Predictably, it’s been both favorable and disappointing at times. I’ve relearned how to motivate myself to start essays 3 weeks before they’re due (an eon in college time) but have also confronted new (and accordingly, scary) levels of self-reliance. Going into this experience, I think I understood this partially, but by being in a wildly new place and situation, it’s going to be pretty important to like yourself. You’ll be your only companion, navigator, (mental) conversation partner, and much more during many, many minutes. The specificity of that “many, many” is of course dependent on the type of person you are, but nonetheless, it will probably still be atypically high.

I’ve been fortunate enough to have a stable group of pals since I was little. At school, camps, and other programs I’d prioritize forming bonds with the other kids. But here, although I’ve met some great people, I’ve sought the social interaction I crave in a pretty different way. Or maybe it just feels that way. Here, I supplement my social quota by chatting with strangers also waiting for a haircut or for the concert to start, per se. Relatedly, I feel human connection when

Thousands of strangers squeezed into one arena are suspended in the same energy-charged ether emanating from not just the world-class performers on stage but each other… Hands reach to encircle their lover’s waists, eyes close to minimize distraction from the music, and an undeniable feeling of togetherness unites the pulsing crowd. Even though I’ve come to this concert by myself, there’s no chance of feeling alone.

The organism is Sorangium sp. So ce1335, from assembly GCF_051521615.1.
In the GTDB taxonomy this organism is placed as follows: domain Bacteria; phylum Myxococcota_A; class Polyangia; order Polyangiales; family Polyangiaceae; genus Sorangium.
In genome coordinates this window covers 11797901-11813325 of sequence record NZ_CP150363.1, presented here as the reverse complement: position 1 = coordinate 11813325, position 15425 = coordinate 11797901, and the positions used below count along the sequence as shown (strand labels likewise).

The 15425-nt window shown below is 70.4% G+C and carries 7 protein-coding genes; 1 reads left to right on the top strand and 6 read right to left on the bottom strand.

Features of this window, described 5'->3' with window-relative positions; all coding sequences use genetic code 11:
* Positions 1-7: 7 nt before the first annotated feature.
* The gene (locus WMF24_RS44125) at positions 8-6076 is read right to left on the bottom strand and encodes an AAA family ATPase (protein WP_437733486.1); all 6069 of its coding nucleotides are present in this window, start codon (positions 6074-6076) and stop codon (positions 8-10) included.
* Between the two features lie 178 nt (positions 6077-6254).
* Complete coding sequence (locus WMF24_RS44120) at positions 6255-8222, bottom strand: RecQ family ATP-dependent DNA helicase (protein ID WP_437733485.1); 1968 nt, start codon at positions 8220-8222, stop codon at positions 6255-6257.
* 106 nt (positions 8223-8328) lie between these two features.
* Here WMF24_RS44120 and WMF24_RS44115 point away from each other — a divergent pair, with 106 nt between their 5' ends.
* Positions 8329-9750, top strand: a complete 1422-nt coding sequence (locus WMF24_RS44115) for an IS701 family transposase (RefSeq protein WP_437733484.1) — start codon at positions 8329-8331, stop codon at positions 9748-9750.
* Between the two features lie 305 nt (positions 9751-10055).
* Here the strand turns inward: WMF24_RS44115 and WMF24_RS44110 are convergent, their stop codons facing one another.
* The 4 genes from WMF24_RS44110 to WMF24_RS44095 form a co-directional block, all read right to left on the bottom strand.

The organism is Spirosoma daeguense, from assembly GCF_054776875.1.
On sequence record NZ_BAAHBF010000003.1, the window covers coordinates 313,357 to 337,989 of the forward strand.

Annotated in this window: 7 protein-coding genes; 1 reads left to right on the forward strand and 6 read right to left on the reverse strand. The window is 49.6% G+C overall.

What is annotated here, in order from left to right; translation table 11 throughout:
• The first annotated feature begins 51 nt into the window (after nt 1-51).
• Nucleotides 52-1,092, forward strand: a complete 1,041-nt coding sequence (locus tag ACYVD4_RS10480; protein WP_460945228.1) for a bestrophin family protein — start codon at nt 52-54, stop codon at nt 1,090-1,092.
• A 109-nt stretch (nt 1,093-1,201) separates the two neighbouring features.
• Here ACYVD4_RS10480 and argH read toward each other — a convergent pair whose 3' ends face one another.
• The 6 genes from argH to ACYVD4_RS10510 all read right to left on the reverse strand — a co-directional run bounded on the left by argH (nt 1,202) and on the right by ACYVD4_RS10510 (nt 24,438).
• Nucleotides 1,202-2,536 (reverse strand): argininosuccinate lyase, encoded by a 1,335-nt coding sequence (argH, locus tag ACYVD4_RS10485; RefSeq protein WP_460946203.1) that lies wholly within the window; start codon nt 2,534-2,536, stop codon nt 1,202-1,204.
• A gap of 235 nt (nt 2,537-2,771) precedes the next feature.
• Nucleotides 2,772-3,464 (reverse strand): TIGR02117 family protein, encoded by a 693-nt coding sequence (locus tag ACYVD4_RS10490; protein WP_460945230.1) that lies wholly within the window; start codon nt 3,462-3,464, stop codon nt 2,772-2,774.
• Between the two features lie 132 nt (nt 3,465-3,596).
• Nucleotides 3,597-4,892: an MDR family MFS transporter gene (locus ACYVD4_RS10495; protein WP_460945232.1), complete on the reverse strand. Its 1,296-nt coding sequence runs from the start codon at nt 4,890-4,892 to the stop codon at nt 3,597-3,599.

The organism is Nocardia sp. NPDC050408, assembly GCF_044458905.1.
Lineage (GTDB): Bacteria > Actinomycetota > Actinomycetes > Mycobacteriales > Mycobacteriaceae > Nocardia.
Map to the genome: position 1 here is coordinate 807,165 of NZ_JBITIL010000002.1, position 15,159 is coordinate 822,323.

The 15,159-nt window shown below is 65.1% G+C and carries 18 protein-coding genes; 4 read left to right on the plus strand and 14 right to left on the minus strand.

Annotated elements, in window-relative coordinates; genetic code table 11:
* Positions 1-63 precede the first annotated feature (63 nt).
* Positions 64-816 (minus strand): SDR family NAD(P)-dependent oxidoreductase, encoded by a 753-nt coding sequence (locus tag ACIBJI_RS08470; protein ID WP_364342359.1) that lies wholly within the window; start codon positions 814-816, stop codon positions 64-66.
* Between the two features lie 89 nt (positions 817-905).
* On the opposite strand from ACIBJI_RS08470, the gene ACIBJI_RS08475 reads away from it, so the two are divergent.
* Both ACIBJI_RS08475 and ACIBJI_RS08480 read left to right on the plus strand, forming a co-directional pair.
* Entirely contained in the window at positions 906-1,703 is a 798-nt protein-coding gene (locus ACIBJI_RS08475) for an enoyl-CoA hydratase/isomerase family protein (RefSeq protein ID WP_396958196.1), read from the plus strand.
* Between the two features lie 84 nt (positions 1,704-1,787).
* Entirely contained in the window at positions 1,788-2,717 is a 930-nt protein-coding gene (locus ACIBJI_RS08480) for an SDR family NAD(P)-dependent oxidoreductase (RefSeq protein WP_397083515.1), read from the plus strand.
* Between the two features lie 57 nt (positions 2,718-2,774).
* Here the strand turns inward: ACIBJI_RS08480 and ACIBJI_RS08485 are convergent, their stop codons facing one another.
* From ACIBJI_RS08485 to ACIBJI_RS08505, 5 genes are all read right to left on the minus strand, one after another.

So yeah, Paul Simon and Sting… you might think of them as peanut butter and pickles, musically. But after being physically tired out by the hit-after-hit, nearly three hour long extravaganza, I have no choice to report that this fusion was incredibly successful. Of course, Sting had a chance to do his rock’n’roll thing and Paul Simon unleashed some particularly mellow tunes on his own time, but when they did collaborate, it was harmonious (PSIMON PUN). I lost track, but I think they played something like three separate encores, each bowling over the audience more than the last- “Cecilia”, “Every Breath You Take”, “Bridge Over Troubled Water”… A total of 36 whopping songs.

Favorite parts:

-When Paul Simon first came on stage, which unexpectedly left me with a face slick with tears. I think it was because I was so happy to see such an influential musician who provided me with stories and harmonies that kept me feeling grounded and comforted during intense times of growing up.

-“You Can Call Me Al” sent the entire audience into a dancing, clapping frenzy. Paul definitely proved his power as a performer.

-“Every Breath You Take”. It was magical. Sting has the voice of a young rockstar, still- the timelessness of his performance was spellbinding.